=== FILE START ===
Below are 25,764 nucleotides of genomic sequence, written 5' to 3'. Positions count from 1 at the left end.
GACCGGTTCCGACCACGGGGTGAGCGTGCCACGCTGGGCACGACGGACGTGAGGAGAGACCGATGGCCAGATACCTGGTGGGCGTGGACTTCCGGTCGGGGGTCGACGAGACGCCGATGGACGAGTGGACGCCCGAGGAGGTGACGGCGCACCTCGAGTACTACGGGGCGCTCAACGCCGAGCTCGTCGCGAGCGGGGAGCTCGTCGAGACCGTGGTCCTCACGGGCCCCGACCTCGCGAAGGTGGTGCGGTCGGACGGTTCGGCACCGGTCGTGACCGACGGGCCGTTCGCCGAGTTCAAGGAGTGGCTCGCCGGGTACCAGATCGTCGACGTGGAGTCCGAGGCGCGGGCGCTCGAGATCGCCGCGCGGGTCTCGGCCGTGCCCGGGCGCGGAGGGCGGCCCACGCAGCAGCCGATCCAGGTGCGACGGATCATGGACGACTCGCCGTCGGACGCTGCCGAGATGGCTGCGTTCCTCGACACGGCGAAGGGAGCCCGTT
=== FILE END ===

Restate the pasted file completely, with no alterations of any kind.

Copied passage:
Below are 25,764 nucleotides of genomic sequence, written 5' to 3'. Positions count from 1 at the left end.
GACCGGTTCCGACCACGGGGTGAGCGTGCCACGCTGGGCACGACGGACGTGAGGAGAGACCGATGGCCAGATACCTGGTGGGCGTGGACTTCCGGTCGGGGGTCGACGAGACGCCGATGGACGAGTGGACGCCCGAGGAGGTGACGGCGCACCTCGAGTACTACGGGGCGCTCAACGCCGAGCTCGTCGCGAGCGGGGAGCTCGTCGAGACCGTGGTCCTCACGGGCCCCGACCTCGCGAAGGTGGTGCGGTCGGACGGTTCGGCACCGGTCGTGACCGACGGGCCGTTCGCCGAGTTCAAGGAGTGGCTCGCCGGGTACCAGATCGTCGACGTGGAGTCCGAGGCGCGGGCGCTCGAGATCGCCGCGCGGGTCTCGGCCGTGCCCGGGCGCGGAGGGCGGCCCACGCAGCAGCCGATCCAGGTGCGACGGATCATGGACGACTCGCCGTCGGACGCTGCCGAGATGGCTGCGTTCCTCGACACGGCGAAGGGAGCCCGTT